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November 11, 2006

The Fifth Season

Today, at 11.11 a.m. the Fifth Season started in Germany. It is the official beginning of the Carnival season. The highlights of this season are still far away - they will mark the end of Lent next year and consist of parades, marches and public sessions of carnival clubs. The most famous parade in Germany is the one on Rose Monday in Cologne.

The origin of the carnival season reamains a bit of a mystery. One theory is that it even predates Christianity and marks the beginning of spring. Putting on masks, making loud noises and music during parades and processions should help to scare away evil spirits. Only later on the processions were devoted to patron saints. So the celebration of carnival is always closely related to areas of Catholic population.

In Germany the Carnival 'strongholds' are found along the river Rhine, namely Düsseldorf, Köln (Cologne), Koblenz and Mainz. Here Carnival festivities took on added momentum in modern times as a means of expressing anti-Prussian and anti-French thoughts during the times of occupation. Until today this is shown in the famous Rosenmontagsumzüge (Rose Monday Parades). Especially in Cologne the figures and topics displayed there are extremely political. The same is true for the public sessions of the Carnival clubs. Some of these are on TV and the speakers are allowed to tell politicians what they think of their work. Some are very witty and good at that. And you see the quite a number of well known politicians sitting in the audience. Apparently they feel being ticked off in public is better than not being seen at all. That might make people think they are afraid or have something to hide.

The begin of the season on November 11 is marked in many cities by the symbolic handing-over of town halls to the 'Narren' (Fools). This is a big event in Mainz and Cologne where thousands of costumed people are out in the streets and watch the Mayor being taken prisoner and the 'Narren' taking over the Town Hall. From now on preparations will begin for festivities at the end of the season. Wagons have to be assembled for the parades and speeches have to be written for the sessions.

When I was five years old we moved from the Protestant, Carnival-free North to a small town in the Rhineland, right between Düsseldorf and Cologne. We had a great time as kids. Four weeks before Ash Wednesday we would insist on going everywhere in costumes. Mind you, in the sixties, costumes consisted mostly of our everyday clothes which our mothers would alter by adding fringes to the seams of our trousers to make us look like Red Indians. Other favourite costumes were Cowboy, Pirate and Clown - all easily achieved with very little. The more affluent ones among us had cowboy hats or tomahawks - I had at least a very cheap revolver but had to economise on the ammunition. My pocket money didn't take me very far those days. We always thought it a real shame that we weren't allowed to wear our costumes in school. The teachers were afraid that competition and jealousy would spring up among the children. Hmm. Those were the days before everyone tried to walk around in Diesel jeans and Nike trainers.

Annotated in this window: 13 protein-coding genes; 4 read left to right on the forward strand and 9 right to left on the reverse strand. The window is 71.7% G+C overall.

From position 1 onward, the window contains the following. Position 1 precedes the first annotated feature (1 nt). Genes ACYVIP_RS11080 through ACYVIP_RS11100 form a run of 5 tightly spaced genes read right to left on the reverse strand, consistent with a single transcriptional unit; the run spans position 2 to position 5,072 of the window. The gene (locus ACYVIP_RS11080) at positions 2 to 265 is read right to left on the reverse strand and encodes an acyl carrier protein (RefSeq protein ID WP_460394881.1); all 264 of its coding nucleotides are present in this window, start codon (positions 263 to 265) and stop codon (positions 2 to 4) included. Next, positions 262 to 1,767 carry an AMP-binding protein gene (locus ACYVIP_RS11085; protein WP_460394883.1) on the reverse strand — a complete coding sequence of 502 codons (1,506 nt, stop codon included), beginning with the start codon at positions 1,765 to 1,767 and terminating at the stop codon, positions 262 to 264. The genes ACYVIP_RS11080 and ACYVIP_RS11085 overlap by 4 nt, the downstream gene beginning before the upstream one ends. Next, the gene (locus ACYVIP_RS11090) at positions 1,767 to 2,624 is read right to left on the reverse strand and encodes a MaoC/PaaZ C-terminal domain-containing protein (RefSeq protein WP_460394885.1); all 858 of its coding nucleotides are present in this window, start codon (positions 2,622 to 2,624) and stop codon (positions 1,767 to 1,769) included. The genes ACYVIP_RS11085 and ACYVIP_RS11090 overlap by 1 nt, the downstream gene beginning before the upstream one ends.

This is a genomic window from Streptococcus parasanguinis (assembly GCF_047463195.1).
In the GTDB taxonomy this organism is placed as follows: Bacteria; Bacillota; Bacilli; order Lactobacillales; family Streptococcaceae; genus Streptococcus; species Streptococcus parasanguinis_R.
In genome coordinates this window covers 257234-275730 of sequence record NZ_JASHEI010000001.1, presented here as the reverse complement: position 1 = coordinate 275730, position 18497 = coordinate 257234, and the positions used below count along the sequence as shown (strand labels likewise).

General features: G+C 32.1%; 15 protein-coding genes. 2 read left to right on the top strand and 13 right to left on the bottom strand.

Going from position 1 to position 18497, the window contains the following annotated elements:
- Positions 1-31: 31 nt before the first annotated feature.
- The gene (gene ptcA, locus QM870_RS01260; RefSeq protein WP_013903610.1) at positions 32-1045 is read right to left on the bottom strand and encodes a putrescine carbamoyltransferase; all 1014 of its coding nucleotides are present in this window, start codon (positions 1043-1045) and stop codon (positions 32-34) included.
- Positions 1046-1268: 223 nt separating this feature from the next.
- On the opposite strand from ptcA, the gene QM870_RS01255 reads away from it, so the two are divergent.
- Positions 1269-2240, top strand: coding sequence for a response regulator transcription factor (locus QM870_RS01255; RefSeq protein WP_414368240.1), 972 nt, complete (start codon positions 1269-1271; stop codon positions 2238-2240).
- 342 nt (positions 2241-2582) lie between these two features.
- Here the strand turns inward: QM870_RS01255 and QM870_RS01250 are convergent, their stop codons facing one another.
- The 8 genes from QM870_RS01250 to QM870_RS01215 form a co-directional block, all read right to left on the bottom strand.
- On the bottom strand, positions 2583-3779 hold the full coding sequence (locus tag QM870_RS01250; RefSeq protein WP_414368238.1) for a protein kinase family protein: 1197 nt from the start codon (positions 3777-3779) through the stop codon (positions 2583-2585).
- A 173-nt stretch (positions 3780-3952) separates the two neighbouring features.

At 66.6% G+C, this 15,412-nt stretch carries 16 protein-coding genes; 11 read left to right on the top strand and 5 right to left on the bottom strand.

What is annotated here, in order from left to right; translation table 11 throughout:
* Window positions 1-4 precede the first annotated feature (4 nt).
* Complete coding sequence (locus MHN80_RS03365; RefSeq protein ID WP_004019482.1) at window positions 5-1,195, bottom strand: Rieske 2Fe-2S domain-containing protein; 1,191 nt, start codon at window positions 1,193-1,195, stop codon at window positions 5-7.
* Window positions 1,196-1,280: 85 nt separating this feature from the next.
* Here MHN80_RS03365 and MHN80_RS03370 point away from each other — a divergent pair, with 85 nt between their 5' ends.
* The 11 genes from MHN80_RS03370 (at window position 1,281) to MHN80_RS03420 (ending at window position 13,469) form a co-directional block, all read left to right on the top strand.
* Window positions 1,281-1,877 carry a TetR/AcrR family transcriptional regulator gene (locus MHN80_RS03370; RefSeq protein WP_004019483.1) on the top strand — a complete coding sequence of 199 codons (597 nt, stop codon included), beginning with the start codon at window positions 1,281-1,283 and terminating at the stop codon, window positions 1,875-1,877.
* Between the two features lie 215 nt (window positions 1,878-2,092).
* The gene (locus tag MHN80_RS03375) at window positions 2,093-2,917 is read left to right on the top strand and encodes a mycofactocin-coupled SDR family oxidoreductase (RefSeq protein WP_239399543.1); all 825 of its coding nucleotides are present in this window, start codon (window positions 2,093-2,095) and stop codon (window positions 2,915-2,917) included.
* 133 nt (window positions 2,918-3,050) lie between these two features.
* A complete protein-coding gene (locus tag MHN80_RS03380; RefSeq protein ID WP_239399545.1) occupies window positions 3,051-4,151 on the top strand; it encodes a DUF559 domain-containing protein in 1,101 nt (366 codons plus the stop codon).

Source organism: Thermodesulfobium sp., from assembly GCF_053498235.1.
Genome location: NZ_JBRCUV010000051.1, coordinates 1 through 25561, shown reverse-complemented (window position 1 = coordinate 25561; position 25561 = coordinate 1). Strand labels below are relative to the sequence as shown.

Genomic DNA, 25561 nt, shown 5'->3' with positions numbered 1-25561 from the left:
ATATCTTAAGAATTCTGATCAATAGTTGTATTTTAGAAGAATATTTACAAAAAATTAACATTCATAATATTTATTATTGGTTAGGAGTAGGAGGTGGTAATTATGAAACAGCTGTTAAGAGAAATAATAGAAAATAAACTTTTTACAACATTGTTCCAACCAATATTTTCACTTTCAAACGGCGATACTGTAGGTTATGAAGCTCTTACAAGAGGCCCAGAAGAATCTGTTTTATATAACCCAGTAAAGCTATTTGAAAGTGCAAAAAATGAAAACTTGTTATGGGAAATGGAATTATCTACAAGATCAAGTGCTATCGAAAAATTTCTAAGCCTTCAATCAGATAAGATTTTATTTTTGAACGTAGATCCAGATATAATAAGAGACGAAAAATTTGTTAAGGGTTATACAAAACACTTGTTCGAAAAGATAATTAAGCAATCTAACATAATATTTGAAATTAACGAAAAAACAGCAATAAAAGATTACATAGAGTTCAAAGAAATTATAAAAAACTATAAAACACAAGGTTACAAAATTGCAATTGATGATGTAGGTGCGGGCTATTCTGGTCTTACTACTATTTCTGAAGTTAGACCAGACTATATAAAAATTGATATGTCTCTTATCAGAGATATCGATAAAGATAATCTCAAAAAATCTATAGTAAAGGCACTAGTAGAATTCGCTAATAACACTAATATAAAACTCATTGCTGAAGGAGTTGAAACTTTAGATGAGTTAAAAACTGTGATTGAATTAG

The hightlight of the season for us was of course being taken to a procession on Rose Monday. Not to Cologne, where survival chances for small children are not very high for the streets are packed, but to smaller ones in the neighbouring towns. During the procession sweets are thrown from the wagons and we kids were busy collecting them. Often the weather in February would be cold and rainy and we had to fish quite a number of sweets out of little pools. At home our loot would be weighed (you had to show off to your friends after all!) and often dried on the radiator in the childrens room. The best sweets we ever had, if you ask me, even if we had difficulties getting the paper off them after the drying process.

I wish everyone a happy fifth season of the year!

Posted by Mausi at November 11, 2006 01:07 PM

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